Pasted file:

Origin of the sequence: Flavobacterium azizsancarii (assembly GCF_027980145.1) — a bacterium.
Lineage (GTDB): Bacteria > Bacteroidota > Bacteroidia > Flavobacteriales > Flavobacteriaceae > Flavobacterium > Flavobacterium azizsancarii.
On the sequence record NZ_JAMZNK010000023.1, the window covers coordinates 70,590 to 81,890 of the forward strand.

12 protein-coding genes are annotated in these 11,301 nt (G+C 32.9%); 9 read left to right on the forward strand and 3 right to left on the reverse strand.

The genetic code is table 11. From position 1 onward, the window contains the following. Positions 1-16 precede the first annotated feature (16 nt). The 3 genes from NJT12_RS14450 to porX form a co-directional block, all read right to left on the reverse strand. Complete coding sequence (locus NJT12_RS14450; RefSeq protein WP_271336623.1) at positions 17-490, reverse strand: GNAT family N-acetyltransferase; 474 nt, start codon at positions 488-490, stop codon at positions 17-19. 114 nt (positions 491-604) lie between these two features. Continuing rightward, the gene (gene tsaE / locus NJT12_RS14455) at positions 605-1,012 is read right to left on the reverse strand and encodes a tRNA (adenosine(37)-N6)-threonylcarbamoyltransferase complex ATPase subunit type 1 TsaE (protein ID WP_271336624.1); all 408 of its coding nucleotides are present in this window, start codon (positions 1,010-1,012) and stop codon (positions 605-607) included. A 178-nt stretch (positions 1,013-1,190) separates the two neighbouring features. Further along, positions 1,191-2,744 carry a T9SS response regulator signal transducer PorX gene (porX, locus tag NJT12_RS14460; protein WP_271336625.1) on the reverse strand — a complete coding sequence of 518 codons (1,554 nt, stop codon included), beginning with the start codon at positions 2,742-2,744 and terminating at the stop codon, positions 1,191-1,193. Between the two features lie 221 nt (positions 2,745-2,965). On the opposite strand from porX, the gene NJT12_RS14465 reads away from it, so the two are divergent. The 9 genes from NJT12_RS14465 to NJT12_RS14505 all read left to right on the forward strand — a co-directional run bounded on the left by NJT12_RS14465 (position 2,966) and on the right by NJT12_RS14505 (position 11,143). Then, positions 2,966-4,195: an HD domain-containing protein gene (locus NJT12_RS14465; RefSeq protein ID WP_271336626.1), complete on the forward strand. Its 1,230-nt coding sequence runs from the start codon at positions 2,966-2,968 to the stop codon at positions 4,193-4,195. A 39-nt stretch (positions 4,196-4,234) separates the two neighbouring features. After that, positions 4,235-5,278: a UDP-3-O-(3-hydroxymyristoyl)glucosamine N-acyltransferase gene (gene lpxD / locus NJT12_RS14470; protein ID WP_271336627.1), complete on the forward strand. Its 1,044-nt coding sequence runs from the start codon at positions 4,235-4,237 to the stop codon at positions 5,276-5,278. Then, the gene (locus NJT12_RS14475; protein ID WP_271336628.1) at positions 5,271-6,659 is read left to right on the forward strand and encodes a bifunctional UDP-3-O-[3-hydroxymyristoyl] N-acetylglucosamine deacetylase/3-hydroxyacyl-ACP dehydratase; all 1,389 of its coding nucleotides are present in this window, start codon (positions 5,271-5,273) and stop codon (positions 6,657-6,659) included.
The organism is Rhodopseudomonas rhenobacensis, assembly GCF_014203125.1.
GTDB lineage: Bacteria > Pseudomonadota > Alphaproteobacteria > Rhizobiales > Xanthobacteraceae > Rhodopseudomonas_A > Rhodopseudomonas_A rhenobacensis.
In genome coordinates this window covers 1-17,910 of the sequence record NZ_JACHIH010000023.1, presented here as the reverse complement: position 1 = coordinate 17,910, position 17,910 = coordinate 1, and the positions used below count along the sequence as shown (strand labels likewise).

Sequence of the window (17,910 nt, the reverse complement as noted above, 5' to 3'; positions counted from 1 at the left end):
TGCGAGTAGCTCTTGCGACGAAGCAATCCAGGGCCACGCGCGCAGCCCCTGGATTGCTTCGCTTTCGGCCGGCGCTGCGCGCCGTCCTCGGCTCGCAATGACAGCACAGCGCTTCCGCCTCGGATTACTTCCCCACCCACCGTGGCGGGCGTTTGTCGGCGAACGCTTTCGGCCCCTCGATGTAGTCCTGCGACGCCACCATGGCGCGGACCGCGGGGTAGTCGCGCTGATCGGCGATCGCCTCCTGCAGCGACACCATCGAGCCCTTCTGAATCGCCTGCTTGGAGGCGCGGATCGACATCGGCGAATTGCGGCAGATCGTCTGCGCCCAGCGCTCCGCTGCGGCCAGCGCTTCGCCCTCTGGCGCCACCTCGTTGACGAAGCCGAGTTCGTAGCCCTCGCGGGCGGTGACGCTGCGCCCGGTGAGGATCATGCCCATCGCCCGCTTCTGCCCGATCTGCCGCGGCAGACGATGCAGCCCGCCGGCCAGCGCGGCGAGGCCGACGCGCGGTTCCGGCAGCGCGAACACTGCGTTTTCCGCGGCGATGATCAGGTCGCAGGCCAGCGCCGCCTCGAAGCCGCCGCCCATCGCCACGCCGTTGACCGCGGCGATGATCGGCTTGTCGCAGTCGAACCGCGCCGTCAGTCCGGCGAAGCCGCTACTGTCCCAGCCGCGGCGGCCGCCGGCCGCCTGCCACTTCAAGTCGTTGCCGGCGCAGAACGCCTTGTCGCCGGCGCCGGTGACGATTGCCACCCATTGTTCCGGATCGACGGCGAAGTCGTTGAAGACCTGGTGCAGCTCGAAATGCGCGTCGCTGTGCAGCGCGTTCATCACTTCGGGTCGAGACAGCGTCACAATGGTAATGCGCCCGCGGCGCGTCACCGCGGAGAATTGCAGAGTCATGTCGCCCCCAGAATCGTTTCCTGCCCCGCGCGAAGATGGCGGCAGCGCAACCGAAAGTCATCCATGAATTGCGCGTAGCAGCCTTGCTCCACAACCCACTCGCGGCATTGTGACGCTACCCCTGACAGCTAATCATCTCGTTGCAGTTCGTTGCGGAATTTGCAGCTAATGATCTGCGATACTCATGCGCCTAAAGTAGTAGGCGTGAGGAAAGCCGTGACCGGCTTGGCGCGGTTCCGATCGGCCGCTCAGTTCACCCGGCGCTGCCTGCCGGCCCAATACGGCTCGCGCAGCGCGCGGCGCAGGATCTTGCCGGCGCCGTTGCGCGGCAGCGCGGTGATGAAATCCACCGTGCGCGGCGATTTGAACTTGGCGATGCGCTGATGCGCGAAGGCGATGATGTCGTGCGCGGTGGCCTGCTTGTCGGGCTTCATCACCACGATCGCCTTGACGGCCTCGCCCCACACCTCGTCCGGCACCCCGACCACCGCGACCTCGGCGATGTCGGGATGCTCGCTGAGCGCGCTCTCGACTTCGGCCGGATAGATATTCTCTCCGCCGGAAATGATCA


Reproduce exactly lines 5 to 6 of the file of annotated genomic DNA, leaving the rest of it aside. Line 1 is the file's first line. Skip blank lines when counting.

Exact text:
The genetic code is table 11. From position 1 onward, the window contains the following. Positions 1-16 precede the first annotated feature (16 nt). The 3 genes from NJT12_RS14450 to porX form a co-directional block, all read right to left on the reverse strand. Complete coding sequence (locus NJT12_RS14450; RefSeq protein WP_271336623.1) at positions 17-490, reverse strand: GNAT family N-acetyltransferase; 474 nt, start codon at positions 488-490, stop codon at positions 17-19. 114 nt (positions 491-604) lie between these two features. Continuing rightward, the gene (gene tsaE / locus NJT12_RS14455) at positions 605-1,012 is read right to left on the reverse strand and encodes a tRNA (adenosine(37)-N6)-threonylcarbamoyltransferase complex ATPase subunit type 1 TsaE (protein ID WP_271336624.1); all 408 of its coding nucleotides are present in this window, start codon (positions 1,010-1,012) and stop codon (positions 605-607) included. A 178-nt stretch (positions 1,013-1,190) separates the two neighbouring features. Further along, positions 1,191-2,744 carry a T9SS response regulator signal transducer PorX gene (porX, locus tag NJT12_RS14460; protein WP_271336625.1) on the reverse strand — a complete coding sequence of 518 codons (1,554 nt, stop codon included), beginning with the start codon at positions 2,742-2,744 and terminating at the stop codon, positions 1,191-1,193. Between the two features lie 221 nt (positions 2,745-2,965). On the opposite strand from porX, the gene NJT12_RS14465 reads away from it, so the two are divergent. The 9 genes from NJT12_RS14465 to NJT12_RS14505 all read left to right on the forward strand — a co-directional run bounded on the left by NJT12_RS14465 (position 2,966) and on the right by NJT12_RS14505 (position 11,143). Then, positions 2,966-4,195: an HD domain-containing protein gene (locus NJT12_RS14465; RefSeq protein ID WP_271336626.1), complete on the forward strand. Its 1,230-nt coding sequence runs from the start codon at positions 2,966-2,968 to the stop codon at positions 4,193-4,195. A 39-nt stretch (positions 4,196-4,234) separates the two neighbouring features. After that, positions 4,235-5,278: a UDP-3-O-(3-hydroxymyristoyl)glucosamine N-acyltransferase gene (gene lpxD / locus NJT12_RS14470; protein ID WP_271336627.1), complete on the forward strand. Its 1,044-nt coding sequence runs from the start codon at positions 4,235-4,237 to the stop codon at positions 5,276-5,278. Then, the gene (locus NJT12_RS14475; protein ID WP_271336628.1) at positions 5,271-6,659 is read left to right on the forward strand and encodes a bifunctional UDP-3-O-[3-hydroxymyristoyl] N-acetylglucosamine deacetylase/3-hydroxyacyl-ACP dehydratase; all 1,389 of its coding nucleotides are present in this window, start codon (positions 5,271-5,273) and stop codon (positions 6,657-6,659) included.
The organism is Rhodopseudomonas rhenobacensis, assembly GCF_014203125.1.